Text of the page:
In a recent update on the ongoing conflict between Ukraine and Russia, Chairman of the Joint Chiefs of Staff Gen. Mark Milley stated that Ukraine's counteroffensive has successfully breached the first line of Russian defense. However, he noted that progress has been "bloody, long, and slow," which is not uncommon in war.
Milley described the first defensive line as a complex set of preparations that the Russians spent months constructing, including minefields, tank ditches, and dragon's teeth. Despite the slower speed of the counteroffensive, Ukraine is making steady progress, advancing 400-500 meters or sometimes up to 1,000 meters per day. They have also managed to liberate a considerable portion of Russian-occupied Ukraine.
While it is still too early to determine the overall success or failure of the counteroffensive, Milley acknowledged that it has had partial success. He acknowledged that removing the hundreds of thousands of Russian troops from Ukraine will be challenging but emphasized that Ukraine still possesses a significant amount of combat power.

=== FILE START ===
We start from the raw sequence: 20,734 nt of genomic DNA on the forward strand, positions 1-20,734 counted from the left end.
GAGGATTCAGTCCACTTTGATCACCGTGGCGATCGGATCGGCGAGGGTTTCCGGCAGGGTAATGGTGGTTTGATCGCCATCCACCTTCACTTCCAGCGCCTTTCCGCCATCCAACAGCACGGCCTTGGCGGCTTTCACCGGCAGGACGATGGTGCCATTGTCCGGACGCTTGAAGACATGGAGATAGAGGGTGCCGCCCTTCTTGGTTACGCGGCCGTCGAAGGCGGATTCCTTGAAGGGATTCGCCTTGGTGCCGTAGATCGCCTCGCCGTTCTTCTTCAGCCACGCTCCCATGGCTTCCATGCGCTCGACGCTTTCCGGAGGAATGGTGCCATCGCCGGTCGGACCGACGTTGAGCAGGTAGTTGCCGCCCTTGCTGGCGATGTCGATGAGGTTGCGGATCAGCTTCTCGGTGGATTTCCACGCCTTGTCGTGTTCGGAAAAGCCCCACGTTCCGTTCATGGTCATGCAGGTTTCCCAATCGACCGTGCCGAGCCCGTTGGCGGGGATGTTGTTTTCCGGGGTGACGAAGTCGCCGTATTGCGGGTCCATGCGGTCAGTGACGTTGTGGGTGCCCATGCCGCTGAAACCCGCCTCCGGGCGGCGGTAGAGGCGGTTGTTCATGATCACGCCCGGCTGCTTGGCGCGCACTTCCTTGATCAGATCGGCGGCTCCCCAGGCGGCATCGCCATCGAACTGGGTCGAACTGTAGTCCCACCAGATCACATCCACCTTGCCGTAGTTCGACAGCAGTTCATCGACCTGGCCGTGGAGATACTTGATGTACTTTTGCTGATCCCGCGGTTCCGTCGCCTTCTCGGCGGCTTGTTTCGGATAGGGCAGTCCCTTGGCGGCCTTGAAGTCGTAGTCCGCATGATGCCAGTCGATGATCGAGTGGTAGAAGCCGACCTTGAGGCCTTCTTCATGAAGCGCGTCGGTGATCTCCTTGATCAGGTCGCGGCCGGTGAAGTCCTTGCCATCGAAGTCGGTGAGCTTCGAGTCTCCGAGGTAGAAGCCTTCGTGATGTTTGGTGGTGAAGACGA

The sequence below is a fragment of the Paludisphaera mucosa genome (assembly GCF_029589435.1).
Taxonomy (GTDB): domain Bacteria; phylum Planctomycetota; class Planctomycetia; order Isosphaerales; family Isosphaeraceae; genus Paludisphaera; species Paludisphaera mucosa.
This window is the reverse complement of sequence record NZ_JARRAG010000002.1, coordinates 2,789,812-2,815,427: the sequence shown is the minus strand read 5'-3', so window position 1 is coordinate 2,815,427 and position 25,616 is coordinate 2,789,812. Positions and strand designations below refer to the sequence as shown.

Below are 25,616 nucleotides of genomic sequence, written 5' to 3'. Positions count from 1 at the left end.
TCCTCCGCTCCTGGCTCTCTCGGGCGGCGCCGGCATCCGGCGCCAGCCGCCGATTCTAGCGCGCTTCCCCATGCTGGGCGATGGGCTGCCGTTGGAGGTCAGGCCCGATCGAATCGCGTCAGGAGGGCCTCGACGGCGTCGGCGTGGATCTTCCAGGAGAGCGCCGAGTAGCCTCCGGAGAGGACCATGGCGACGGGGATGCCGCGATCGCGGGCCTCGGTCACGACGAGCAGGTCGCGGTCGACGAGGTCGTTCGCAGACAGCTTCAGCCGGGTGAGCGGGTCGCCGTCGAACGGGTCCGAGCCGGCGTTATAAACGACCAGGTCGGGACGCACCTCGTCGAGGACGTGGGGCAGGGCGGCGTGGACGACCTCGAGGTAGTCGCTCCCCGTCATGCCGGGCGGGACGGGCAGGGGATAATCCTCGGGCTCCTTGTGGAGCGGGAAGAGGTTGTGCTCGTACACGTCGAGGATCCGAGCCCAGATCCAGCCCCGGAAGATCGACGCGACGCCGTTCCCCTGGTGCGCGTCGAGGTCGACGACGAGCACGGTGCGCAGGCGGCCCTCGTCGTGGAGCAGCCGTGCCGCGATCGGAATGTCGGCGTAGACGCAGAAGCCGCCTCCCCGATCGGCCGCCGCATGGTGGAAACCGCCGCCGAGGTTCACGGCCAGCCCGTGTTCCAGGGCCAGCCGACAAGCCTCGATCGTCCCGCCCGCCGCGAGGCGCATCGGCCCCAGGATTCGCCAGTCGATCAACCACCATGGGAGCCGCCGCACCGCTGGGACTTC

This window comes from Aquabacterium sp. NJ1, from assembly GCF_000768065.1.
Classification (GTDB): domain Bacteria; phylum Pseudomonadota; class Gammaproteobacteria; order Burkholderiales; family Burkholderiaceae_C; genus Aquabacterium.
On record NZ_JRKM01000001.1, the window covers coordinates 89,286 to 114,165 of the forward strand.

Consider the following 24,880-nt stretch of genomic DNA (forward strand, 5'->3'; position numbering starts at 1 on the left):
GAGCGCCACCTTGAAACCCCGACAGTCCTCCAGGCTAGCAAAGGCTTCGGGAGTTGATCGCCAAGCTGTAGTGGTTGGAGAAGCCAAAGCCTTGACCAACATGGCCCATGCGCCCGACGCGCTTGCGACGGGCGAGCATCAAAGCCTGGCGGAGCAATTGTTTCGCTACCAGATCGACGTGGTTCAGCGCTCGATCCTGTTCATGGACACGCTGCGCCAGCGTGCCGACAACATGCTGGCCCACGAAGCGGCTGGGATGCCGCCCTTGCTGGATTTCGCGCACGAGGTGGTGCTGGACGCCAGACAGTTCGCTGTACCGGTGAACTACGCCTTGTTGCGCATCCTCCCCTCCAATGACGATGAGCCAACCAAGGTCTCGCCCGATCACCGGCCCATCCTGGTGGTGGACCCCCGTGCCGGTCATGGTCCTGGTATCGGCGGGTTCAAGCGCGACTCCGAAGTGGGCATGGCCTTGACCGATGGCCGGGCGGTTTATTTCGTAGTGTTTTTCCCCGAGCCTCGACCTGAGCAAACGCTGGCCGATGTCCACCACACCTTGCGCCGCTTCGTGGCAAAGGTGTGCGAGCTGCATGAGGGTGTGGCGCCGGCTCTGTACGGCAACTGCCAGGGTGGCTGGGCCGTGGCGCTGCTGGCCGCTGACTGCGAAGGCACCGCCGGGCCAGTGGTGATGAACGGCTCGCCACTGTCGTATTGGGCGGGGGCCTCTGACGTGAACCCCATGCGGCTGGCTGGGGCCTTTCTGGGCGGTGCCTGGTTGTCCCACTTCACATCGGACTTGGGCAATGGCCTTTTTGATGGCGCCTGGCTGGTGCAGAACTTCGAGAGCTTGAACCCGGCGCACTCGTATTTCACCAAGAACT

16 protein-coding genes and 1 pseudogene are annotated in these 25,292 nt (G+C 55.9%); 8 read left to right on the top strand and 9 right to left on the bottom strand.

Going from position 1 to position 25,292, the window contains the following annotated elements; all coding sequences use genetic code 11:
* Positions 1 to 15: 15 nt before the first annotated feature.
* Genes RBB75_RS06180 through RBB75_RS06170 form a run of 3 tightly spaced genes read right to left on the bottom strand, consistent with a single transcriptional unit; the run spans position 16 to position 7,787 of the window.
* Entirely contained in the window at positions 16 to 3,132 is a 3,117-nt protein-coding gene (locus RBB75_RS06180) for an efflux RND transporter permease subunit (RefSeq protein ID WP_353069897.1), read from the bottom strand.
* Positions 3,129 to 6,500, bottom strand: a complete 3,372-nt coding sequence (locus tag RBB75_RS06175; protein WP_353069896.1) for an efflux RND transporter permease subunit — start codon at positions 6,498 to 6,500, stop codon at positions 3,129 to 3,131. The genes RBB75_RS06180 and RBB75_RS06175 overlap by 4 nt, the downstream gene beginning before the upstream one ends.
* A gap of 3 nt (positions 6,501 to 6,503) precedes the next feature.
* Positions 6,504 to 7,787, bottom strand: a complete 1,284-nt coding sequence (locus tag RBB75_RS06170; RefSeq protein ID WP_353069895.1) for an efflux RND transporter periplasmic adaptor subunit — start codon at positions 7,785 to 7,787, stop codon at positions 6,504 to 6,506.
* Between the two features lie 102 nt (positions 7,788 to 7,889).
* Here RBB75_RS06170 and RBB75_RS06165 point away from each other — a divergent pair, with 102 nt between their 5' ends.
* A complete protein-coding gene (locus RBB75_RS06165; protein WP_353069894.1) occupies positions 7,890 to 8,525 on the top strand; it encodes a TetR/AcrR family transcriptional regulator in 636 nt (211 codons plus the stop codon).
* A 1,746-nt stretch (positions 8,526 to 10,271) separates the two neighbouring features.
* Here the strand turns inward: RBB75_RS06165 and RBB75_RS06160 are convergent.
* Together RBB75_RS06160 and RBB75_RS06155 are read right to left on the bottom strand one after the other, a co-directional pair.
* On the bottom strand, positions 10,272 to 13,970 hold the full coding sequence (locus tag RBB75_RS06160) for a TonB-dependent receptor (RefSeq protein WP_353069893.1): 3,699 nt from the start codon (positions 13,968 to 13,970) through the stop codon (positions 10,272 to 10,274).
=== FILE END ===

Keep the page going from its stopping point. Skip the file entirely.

Recent assessments have indicated sustained progress for Ukraine's counteroffensive. The Zaporizhzhia region in the south, in particular, has seen gradual gains for Ukraine. This information has been corroborated by Ukraine's military, Russian military bloggers, the UK Department of Defense, and the Institute for the Study of War.
One Russian blogger even expressed frustration, stating that "the bastards are rapidly advancing, covered by artillery strikes." The Institute for the Study of War confirmed that Ukrainian forces have advanced closer to the Russian second line of defense in the Robotyne area, further expanding their breach of Russian defensive lines.
The assessment from the Institute for the Study of War also highlighted Russia's lack of operational reserves, which will likely force the Russian command to redeploy as the Ukrainian counteroffensive continues to weaken defending Russian forces.
Overall, the situation in Ukraine remains tense and fluid, with the counteroffensive making progress but facing significant challenges. Both sides continue to engage in military operations, and the ultimate outcome of the conflict is yet to be determined.